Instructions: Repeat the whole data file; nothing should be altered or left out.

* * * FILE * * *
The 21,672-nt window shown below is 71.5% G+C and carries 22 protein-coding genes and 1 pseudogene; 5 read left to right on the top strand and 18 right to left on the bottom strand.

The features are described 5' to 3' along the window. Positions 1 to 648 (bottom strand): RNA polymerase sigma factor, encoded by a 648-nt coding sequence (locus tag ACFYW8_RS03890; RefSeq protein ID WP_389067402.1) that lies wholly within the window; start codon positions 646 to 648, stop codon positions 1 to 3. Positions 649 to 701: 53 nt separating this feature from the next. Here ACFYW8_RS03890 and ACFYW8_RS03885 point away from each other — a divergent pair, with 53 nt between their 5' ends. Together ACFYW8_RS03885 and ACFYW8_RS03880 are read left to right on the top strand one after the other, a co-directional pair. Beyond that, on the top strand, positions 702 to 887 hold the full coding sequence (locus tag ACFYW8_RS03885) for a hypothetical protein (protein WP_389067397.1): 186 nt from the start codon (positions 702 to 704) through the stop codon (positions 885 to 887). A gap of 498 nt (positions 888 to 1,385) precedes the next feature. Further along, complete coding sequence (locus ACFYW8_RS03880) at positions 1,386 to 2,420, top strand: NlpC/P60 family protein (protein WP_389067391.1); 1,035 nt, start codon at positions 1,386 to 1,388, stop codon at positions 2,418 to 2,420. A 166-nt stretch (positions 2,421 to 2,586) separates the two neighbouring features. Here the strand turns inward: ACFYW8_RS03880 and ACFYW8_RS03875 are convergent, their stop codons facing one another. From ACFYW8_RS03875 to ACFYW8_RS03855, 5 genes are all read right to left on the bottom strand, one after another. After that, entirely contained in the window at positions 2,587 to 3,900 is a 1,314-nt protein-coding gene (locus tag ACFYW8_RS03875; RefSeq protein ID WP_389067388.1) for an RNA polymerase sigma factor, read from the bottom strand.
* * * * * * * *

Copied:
The 21,672-nt window shown below is 71.5% G+C and carries 22 protein-coding genes and 1 pseudogene; 5 read left to right on the top strand and 18 right to left on the bottom strand.

The features are described 5' to 3' along the window. Positions 1 to 648 (bottom strand): RNA polymerase sigma factor, encoded by a 648-nt coding sequence (locus tag ACFYW8_RS03890; RefSeq protein ID WP_389067402.1) that lies wholly within the window; start codon positions 646 to 648, stop codon positions 1 to 3. Positions 649 to 701: 53 nt separating this feature from the next. Here ACFYW8_RS03890 and ACFYW8_RS03885 point away from each other — a divergent pair, with 53 nt between their 5' ends. Together ACFYW8_RS03885 and ACFYW8_RS03880 are read left to right on the top strand one after the other, a co-directional pair. Beyond that, on the top strand, positions 702 to 887 hold the full coding sequence (locus tag ACFYW8_RS03885) for a hypothetical protein (protein WP_389067397.1): 186 nt from the start codon (positions 702 to 704) through the stop codon (positions 885 to 887). A gap of 498 nt (positions 888 to 1,385) precedes the next feature. Further along, complete coding sequence (locus ACFYW8_RS03880) at positions 1,386 to 2,420, top strand: NlpC/P60 family protein (protein WP_389067391.1); 1,035 nt, start codon at positions 1,386 to 1,388, stop codon at positions 2,418 to 2,420. A 166-nt stretch (positions 2,421 to 2,586) separates the two neighbouring features. Here the strand turns inward: ACFYW8_RS03880 and ACFYW8_RS03875 are convergent, their stop codons facing one another. From ACFYW8_RS03875 to ACFYW8_RS03855, 5 genes are all read right to left on the bottom strand, one after another. After that, entirely contained in the window at positions 2,587 to 3,900 is a 1,314-nt protein-coding gene (locus tag ACFYW8_RS03875; RefSeq protein ID WP_389067388.1) for an RNA polymerase sigma factor, read from the bottom strand.